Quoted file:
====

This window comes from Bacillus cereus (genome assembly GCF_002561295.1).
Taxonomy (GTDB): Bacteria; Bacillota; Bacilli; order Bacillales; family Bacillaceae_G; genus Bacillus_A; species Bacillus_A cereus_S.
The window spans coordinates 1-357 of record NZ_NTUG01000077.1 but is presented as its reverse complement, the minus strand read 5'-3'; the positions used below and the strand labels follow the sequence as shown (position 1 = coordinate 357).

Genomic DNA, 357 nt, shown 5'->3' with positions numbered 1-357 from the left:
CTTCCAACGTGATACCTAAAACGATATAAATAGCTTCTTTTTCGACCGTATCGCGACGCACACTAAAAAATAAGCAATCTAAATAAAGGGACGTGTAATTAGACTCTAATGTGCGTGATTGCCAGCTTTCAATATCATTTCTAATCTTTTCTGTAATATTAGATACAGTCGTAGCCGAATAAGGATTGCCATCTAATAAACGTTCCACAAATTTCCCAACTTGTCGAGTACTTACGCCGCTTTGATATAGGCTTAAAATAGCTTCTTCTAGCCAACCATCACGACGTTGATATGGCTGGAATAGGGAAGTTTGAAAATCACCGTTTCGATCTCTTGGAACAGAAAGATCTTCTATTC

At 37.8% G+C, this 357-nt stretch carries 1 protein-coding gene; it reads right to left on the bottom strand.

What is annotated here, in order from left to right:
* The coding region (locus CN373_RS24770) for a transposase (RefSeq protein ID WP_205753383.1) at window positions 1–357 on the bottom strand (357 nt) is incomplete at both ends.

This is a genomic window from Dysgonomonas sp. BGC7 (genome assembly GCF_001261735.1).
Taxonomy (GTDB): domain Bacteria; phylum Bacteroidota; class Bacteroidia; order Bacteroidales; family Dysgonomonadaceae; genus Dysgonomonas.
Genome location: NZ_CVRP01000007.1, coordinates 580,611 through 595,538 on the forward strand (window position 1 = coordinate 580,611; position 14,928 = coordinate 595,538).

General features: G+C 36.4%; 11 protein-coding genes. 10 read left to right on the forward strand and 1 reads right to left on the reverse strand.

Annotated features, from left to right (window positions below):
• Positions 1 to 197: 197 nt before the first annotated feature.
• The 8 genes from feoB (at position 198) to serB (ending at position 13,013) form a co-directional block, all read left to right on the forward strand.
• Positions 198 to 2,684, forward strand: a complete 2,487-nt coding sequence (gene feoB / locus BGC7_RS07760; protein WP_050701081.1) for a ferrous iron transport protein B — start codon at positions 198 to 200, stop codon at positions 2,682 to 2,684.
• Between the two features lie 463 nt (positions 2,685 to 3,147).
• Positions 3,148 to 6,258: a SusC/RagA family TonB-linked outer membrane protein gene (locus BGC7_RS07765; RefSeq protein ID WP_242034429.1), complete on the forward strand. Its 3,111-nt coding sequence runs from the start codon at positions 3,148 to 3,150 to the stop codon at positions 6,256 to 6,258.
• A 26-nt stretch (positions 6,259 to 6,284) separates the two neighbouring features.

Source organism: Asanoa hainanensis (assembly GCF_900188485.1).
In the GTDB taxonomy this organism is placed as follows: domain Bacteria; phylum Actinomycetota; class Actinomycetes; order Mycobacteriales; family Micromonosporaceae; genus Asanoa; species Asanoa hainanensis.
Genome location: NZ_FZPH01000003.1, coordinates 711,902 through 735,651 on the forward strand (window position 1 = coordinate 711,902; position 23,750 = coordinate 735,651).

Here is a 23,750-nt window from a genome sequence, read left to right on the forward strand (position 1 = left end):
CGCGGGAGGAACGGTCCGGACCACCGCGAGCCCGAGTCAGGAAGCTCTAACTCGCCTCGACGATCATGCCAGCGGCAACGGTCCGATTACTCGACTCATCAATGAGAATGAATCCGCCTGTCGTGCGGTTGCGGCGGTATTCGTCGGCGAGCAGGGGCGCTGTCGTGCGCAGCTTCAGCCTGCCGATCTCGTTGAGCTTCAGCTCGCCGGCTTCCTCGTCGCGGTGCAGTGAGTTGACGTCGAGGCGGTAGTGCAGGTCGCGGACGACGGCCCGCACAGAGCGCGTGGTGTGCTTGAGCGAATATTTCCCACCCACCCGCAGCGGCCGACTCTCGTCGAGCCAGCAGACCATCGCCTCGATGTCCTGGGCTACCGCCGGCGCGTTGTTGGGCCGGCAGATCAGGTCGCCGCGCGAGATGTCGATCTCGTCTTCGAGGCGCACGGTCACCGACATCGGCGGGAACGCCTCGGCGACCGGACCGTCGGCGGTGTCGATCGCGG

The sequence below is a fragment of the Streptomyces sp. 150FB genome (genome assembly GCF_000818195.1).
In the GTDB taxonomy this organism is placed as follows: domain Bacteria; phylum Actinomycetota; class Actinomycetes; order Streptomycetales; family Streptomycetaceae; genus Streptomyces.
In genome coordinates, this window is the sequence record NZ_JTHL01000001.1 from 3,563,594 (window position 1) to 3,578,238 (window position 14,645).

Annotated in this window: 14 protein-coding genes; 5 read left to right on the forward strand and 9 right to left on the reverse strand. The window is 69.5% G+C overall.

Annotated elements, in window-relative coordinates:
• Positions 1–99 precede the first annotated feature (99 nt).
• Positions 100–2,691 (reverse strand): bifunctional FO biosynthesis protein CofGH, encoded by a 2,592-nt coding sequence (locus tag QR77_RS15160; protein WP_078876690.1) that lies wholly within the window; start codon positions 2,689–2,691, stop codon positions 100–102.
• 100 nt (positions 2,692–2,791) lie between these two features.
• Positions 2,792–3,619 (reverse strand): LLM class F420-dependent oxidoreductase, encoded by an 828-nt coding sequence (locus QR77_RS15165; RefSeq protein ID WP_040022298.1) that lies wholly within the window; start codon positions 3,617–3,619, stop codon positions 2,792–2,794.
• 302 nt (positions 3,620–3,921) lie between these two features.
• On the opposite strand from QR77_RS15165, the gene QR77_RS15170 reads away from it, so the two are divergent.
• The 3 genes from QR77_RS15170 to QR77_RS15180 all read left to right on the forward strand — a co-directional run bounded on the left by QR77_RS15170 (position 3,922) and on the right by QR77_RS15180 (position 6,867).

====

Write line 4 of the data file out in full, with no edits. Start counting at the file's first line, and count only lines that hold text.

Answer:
Genomic DNA, 357 nt, shown 5'->3' with positions numbered 1-357 from the left: